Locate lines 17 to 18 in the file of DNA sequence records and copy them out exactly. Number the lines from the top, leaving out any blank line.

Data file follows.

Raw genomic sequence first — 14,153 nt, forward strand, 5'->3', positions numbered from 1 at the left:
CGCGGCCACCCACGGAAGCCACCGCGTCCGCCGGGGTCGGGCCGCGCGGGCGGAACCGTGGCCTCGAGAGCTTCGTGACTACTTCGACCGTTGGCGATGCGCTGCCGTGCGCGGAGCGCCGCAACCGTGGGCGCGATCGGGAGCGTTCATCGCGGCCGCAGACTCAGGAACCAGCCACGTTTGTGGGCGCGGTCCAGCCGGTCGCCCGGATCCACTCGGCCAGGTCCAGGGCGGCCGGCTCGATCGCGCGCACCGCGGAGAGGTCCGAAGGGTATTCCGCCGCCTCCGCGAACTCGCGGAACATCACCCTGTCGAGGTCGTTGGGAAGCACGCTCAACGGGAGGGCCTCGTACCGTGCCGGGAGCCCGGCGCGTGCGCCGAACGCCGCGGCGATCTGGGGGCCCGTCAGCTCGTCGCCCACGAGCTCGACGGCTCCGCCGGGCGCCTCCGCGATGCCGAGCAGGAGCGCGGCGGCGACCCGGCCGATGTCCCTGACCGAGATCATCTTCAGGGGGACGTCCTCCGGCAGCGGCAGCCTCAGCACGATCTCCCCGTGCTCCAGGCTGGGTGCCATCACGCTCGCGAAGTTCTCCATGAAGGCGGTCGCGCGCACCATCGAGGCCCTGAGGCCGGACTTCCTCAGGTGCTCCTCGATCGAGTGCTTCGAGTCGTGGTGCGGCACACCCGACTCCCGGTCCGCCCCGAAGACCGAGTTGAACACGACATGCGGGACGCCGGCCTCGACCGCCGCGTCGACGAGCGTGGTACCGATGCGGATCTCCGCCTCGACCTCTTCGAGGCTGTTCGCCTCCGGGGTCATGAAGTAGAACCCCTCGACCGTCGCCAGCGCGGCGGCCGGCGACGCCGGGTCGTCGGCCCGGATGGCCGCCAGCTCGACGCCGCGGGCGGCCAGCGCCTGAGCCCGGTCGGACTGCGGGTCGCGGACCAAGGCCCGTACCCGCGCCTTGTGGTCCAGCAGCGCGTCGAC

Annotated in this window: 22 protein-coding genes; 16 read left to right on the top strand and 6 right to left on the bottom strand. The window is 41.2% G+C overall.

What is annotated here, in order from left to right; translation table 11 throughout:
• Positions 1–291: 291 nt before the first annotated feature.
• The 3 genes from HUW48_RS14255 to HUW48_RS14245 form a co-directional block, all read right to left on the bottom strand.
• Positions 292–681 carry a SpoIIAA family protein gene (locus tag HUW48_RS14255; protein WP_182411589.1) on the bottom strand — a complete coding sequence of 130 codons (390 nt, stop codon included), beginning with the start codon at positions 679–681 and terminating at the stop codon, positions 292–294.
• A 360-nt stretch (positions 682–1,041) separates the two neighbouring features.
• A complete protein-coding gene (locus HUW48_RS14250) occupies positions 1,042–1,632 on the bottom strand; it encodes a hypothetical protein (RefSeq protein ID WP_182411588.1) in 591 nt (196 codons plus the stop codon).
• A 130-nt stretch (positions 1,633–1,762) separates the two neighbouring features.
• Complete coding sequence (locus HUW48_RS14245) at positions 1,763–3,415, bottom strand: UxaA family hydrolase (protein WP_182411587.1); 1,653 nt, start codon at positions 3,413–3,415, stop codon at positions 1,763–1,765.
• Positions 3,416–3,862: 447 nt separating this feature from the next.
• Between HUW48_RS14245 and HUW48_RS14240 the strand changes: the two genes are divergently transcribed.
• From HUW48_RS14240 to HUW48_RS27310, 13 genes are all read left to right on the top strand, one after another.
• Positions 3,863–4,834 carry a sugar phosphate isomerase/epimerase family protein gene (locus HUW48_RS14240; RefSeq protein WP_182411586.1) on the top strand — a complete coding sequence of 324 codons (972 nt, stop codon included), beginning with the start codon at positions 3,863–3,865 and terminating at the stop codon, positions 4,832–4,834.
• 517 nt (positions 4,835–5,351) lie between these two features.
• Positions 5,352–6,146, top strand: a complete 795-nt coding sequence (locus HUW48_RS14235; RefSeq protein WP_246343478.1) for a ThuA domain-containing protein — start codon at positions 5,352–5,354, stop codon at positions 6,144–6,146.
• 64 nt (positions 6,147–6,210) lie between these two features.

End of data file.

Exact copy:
• Positions 5,352–6,146, top strand: a complete 795-nt coding sequence (locus HUW48_RS14235; RefSeq protein WP_246343478.1) for a ThuA domain-containing protein — start codon at positions 5,352–5,354, stop codon at positions 6,144–6,146.
• 64 nt (positions 6,147–6,210) lie between these two features.